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Student Mathematics Activity: Carry That Weight
Student Background
The orbiter must travel through more than 60 miles of the Earth's
atmosphere to reach space. The total weight of the orbiter, its
crew, payload, fuel tanks, rocket fuel and other miscellaneous items
must not be greater than the amount of thrust it would take to propel
it to an orbit just outside the thermosphere.
Using mathematical calculations, rocket researchers have been
able to determine just how much thrust is needed to launch a certain
amount of weight. With a fully loaded orbiter and fuel tanks, it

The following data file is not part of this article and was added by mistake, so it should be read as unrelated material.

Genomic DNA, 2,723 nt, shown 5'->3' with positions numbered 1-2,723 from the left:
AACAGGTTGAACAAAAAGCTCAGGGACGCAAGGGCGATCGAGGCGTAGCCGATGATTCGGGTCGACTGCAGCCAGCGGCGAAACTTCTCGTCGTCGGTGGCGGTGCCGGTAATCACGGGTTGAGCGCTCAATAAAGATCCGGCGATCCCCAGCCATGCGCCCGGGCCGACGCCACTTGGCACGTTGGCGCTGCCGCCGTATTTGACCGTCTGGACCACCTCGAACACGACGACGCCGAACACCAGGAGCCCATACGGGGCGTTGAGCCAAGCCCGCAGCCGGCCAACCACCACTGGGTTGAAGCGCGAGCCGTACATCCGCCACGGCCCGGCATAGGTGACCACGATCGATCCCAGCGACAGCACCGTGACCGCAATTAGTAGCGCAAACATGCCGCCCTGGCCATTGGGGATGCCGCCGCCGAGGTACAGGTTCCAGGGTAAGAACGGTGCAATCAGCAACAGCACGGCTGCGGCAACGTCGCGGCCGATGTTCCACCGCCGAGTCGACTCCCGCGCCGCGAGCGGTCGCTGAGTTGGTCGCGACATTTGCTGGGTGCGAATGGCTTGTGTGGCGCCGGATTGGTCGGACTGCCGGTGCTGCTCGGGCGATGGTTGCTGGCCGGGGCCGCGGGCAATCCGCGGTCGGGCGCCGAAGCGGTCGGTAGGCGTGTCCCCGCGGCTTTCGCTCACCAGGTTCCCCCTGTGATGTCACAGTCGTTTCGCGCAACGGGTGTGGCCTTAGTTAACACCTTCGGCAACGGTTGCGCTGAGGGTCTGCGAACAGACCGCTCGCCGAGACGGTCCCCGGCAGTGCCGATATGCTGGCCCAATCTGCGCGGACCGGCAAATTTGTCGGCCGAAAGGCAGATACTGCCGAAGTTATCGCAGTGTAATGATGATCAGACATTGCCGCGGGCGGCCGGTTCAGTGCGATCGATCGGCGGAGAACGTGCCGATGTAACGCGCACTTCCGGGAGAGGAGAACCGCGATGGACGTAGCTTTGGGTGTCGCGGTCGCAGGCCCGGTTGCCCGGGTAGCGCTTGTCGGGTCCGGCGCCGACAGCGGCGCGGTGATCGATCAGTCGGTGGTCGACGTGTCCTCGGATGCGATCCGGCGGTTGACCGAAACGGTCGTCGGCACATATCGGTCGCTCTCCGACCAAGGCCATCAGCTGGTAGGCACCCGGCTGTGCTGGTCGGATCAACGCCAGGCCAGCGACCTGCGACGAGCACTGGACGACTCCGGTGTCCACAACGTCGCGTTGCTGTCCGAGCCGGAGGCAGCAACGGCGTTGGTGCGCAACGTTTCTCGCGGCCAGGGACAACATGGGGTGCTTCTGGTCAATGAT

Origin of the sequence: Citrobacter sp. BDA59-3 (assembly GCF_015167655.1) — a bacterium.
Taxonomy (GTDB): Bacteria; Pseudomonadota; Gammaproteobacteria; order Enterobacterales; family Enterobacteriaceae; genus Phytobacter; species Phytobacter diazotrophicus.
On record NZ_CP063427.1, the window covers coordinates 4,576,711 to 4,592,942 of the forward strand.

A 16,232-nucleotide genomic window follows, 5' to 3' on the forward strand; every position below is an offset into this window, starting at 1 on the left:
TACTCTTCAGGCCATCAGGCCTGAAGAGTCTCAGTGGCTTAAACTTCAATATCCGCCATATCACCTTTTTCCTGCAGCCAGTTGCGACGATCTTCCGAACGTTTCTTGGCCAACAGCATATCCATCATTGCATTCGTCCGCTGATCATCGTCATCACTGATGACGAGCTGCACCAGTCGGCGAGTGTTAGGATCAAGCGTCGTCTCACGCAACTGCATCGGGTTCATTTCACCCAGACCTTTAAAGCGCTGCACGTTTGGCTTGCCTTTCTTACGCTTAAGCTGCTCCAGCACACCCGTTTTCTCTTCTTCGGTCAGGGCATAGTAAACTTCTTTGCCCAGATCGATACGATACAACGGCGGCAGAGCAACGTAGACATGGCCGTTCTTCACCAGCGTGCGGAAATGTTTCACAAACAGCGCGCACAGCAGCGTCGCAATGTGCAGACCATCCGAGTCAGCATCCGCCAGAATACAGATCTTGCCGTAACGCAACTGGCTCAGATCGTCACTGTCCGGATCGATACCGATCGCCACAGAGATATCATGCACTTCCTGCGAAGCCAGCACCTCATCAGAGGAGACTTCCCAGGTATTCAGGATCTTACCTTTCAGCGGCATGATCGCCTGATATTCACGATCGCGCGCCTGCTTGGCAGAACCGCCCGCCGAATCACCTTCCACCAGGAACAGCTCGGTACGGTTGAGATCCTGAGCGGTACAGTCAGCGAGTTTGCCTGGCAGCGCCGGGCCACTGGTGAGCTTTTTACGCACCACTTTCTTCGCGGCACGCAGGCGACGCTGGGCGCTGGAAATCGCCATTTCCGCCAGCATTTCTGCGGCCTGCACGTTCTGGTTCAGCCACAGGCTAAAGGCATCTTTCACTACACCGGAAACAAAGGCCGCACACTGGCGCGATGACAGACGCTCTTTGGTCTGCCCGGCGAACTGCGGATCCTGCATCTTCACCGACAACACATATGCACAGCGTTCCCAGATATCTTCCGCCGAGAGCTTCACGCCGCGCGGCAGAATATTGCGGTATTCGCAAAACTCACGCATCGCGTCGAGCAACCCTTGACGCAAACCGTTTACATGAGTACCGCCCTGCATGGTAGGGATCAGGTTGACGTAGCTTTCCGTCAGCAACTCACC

takes 5 million pounds of thrust to launch the orbiter into space.
To determine this amount of thrust NASA must consider the weight
of every item being taken on each mission. The approximate weight
of each item is listed in the chart below.
Space Shuttle Mission Weight Chart
Item Description 
Weight (in kilograms) 
Orbiter (empty) 
43,092 
Payload (standard maximum weight) 
24,948 
External Tank (full) 
750,980 
Solid Rocket Booster (each) 
589,670 
(x2 = ) 
1,179,340 
Other:
Crew members (310)
Additional fuel for use during mission
Liquids & gases for electrical production & environmental
conditioning

14,850 
Student Math Activity:
Carry That Weight
Student Math Activity:
Carry That Weight  Key
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